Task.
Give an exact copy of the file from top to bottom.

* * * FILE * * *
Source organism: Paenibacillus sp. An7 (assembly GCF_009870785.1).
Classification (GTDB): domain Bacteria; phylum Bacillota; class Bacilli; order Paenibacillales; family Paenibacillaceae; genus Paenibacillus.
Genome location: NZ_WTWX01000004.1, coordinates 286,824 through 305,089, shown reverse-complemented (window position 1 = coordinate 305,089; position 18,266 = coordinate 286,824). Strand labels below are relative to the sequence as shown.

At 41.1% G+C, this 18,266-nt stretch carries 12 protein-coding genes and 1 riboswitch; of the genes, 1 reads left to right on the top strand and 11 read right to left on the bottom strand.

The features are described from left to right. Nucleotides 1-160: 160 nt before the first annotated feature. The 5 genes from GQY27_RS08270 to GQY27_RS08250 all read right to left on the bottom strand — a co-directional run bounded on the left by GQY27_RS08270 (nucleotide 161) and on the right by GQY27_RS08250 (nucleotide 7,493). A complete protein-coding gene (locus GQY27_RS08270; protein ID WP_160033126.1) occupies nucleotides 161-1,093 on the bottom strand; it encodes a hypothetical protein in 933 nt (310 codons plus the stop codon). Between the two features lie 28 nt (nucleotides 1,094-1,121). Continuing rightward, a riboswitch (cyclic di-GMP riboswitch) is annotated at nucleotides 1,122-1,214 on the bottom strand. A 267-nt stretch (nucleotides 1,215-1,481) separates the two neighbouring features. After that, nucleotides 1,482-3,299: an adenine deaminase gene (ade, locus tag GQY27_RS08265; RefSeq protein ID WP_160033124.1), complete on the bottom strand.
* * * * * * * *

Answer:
Source organism: Paenibacillus sp. An7 (assembly GCF_009870785.1).
Classification (GTDB): domain Bacteria; phylum Bacillota; class Bacilli; order Paenibacillales; family Paenibacillaceae; genus Paenibacillus.
Genome location: NZ_WTWX01000004.1, coordinates 286,824 through 305,089, shown reverse-complemented (window position 1 = coordinate 305,089; position 18,266 = coordinate 286,824). Strand labels below are relative to the sequence as shown.

At 41.1% G+C, this 18,266-nt stretch carries 12 protein-coding genes and 1 riboswitch; of the genes, 1 reads left to right on the top strand and 11 read right to left on the bottom strand.

The features are described from left to right. Nucleotides 1-160: 160 nt before the first annotated feature. The 5 genes from GQY27_RS08270 to GQY27_RS08250 all read right to left on the bottom strand — a co-directional run bounded on the left by GQY27_RS08270 (nucleotide 161) and on the right by GQY27_RS08250 (nucleotide 7,493). A complete protein-coding gene (locus GQY27_RS08270; protein ID WP_160033126.1) occupies nucleotides 161-1,093 on the bottom strand; it encodes a hypothetical protein in 933 nt (310 codons plus the stop codon). Between the two features lie 28 nt (nucleotides 1,094-1,121). Continuing rightward, a riboswitch (cyclic di-GMP riboswitch) is annotated at nucleotides 1,122-1,214 on the bottom strand. A 267-nt stretch (nucleotides 1,215-1,481) separates the two neighbouring features. After that, nucleotides 1,482-3,299: an adenine deaminase gene (ade, locus tag GQY27_RS08265; RefSeq protein ID WP_160033124.1), complete on the bottom strand.